At 11:00 AM 7/5/2006, Melissa McCann wrote:
> Regarding session 4 and how to introduce plate tectonics to
> students so they may learn from observation, I have 2 ideas.
> 1) Heat a pot of soup with crackers floating on top. Cover, or
> nearly cover the surface with the crackers. Observe the crackers
> move relative to one another as the soup heats and bubbles.
> 2) Observe a pond with lily pads floating on it. Turn on the
> fountain or toss in a stone to see how the postions of the lily
> pads are affected.
> While these suggestions may simulate how the tectonic plates
> shift relative to one another, I am not sure what to suggest to
> represent the composition of the mantle.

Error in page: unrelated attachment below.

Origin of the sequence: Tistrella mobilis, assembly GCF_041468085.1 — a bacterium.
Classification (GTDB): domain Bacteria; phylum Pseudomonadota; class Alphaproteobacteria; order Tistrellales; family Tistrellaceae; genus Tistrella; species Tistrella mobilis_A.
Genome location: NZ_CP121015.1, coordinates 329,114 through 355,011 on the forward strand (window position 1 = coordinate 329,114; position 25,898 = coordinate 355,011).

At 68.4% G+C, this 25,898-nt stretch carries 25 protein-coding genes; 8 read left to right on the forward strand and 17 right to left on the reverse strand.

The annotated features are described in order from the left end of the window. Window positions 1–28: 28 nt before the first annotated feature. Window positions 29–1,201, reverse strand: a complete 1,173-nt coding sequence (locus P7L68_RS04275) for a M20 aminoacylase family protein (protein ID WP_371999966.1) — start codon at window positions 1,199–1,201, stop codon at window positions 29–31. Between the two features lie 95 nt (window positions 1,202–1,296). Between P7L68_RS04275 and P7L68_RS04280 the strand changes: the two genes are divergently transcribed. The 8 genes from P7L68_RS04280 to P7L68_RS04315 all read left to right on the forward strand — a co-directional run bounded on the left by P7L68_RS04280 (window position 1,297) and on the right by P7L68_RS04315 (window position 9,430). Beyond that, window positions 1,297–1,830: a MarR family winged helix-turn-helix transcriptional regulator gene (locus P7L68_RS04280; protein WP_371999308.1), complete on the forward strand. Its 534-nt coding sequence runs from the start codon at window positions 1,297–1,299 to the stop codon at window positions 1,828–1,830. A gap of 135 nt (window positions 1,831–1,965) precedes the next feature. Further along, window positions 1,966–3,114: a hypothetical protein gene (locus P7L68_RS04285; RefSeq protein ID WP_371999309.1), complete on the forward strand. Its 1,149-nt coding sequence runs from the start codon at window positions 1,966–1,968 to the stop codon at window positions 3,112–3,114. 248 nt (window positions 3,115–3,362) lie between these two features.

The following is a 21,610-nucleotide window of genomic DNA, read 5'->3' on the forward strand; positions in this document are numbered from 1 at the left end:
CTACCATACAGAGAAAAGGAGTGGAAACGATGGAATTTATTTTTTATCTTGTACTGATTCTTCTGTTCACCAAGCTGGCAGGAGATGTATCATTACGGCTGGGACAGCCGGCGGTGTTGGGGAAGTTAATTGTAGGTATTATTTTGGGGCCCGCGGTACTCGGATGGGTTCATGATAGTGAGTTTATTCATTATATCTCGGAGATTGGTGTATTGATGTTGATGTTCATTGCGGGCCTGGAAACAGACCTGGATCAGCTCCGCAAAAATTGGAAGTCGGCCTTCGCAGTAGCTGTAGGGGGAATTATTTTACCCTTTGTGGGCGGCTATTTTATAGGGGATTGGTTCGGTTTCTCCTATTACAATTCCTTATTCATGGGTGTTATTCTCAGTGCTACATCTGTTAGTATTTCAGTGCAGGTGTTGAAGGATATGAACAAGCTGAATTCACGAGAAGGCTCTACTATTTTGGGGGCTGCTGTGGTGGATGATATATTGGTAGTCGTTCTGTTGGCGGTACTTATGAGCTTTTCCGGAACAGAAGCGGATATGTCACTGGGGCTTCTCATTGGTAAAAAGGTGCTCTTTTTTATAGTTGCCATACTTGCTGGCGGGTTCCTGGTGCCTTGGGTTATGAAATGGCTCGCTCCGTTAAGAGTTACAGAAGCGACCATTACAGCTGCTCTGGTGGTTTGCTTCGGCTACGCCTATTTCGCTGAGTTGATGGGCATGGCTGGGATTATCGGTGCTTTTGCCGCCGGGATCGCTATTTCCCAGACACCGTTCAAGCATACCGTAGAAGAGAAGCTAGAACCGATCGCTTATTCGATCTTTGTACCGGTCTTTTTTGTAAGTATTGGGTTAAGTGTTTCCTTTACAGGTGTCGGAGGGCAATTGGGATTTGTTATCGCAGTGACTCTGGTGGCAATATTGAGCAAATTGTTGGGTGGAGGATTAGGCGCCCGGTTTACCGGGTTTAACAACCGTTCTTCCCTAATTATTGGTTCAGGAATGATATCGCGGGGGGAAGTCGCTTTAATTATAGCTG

> Any other ideas?
I can't do this on museum tours where I work, but in more
conventional settings, I have a fairly thick layer of paraffin broken
into plates atop water in a glass 8x8 or 9x13 baking dish. The dish
is atop an overhead projector. If you have thick enough paraffin it
will stay intact even though the water heat from the projector bulb
below it. Adding some glitter to the water helps to see convection
currents. The trick is to adjust paraffin thickness and water
temperature - dependent on your overhead.
This idea came as I was previously using glitter in water in a glass
dish atop an overhead to show the effects of the closing Panamanian
isthmus on ocean currents.
During museum tours, I have taken to referring to the mantle as being
pudding-like. While few of the kids have made pudding and seen it
bubbling, they can relate to its nature as being solid but with some
of the properties of a liquid.
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Received on Wed Jul 5 14:40:07 2006